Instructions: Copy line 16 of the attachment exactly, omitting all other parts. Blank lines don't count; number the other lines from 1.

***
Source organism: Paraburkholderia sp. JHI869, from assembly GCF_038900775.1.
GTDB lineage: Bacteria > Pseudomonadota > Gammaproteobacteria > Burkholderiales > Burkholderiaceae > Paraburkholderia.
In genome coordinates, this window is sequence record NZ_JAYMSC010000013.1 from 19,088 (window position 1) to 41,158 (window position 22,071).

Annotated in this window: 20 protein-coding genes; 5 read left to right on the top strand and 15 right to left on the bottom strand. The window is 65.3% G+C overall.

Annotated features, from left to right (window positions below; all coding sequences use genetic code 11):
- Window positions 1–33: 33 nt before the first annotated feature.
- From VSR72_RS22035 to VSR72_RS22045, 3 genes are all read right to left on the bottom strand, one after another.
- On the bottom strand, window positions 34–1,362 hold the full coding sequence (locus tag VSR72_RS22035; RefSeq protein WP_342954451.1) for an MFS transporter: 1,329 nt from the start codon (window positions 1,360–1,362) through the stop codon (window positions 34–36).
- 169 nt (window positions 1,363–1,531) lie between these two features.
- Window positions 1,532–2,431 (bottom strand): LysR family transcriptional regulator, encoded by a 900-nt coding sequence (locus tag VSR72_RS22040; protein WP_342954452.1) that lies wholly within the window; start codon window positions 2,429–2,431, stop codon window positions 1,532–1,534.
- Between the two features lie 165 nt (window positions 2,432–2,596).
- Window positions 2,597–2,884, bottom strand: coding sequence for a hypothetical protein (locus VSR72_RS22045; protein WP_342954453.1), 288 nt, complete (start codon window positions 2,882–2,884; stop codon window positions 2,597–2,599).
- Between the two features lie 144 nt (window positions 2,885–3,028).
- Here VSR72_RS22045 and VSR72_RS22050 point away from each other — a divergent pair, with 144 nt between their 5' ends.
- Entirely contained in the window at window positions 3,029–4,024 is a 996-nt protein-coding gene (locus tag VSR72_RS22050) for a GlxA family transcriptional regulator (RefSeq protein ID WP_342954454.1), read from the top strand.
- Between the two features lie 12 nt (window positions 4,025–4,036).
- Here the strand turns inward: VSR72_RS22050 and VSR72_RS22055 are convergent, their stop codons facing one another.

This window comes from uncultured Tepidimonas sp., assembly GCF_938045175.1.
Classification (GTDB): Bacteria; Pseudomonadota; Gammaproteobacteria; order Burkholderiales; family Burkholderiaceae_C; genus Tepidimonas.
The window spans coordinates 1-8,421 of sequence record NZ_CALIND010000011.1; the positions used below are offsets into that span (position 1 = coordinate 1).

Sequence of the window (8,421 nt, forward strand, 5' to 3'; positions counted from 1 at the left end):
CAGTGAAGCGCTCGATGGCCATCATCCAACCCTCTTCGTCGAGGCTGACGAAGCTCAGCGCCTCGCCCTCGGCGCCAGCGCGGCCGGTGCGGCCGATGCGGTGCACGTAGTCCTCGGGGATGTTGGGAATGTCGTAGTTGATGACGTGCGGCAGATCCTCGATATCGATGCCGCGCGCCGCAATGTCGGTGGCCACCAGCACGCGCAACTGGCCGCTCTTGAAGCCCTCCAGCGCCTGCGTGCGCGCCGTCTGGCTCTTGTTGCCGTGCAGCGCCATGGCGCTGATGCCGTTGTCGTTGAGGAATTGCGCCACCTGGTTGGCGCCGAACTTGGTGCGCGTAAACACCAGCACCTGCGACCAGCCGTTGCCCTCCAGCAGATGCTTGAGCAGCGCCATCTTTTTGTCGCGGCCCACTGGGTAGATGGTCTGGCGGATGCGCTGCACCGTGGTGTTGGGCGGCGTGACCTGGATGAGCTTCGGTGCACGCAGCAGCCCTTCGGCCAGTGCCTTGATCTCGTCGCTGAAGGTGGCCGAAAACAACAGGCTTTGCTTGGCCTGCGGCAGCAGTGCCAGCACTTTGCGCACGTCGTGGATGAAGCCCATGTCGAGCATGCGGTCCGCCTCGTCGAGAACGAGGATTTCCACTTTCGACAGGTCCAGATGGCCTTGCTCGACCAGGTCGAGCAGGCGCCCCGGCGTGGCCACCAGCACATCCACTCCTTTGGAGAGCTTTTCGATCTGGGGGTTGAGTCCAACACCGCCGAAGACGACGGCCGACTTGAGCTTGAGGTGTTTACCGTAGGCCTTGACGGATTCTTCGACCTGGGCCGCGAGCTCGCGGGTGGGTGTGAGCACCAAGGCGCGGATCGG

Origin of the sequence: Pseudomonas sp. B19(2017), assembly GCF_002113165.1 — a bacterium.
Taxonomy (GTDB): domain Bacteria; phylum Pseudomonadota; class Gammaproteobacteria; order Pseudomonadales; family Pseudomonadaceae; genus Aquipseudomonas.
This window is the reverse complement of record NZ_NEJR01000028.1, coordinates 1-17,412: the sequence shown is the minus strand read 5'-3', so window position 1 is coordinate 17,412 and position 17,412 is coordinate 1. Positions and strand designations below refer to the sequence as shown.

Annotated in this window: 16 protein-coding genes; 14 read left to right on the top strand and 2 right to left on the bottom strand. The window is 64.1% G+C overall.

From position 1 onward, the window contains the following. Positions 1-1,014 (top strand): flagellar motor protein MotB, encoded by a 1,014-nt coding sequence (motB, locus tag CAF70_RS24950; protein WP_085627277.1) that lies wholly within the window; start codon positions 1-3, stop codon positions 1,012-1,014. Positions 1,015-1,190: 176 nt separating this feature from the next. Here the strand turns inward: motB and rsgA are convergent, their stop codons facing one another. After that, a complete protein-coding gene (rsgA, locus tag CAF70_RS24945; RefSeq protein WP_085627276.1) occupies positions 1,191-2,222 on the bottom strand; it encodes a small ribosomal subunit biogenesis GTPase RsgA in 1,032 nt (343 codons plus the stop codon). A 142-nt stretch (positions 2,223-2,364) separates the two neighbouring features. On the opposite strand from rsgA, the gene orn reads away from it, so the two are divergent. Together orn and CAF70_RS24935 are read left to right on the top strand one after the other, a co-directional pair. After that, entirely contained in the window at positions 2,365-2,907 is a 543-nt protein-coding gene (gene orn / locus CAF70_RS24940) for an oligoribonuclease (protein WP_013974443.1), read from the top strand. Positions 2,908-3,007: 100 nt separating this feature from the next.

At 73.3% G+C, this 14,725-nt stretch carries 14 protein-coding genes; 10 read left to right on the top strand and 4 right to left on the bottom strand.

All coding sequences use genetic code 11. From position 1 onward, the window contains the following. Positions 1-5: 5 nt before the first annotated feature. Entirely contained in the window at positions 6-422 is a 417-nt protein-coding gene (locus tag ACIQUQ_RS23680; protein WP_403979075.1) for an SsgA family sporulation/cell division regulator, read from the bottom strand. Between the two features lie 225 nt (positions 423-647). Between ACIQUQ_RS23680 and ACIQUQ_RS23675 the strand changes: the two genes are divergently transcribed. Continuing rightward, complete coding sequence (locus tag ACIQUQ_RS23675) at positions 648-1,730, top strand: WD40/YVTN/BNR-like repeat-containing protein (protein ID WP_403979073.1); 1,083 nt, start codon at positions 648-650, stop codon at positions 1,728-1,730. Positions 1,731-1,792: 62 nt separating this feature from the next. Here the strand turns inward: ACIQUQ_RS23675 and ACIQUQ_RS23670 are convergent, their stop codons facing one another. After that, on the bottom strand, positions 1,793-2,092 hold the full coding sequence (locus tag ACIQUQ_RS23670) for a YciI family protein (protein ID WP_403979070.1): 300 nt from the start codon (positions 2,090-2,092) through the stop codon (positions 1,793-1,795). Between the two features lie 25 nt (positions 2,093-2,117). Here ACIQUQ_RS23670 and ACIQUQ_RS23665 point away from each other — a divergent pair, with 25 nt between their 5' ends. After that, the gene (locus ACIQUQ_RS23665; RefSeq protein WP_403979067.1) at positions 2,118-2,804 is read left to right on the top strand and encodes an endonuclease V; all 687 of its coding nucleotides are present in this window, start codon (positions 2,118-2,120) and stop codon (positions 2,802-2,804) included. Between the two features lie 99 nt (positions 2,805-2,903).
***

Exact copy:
- Between the two features lie 12 nt (window positions 4,025–4,036).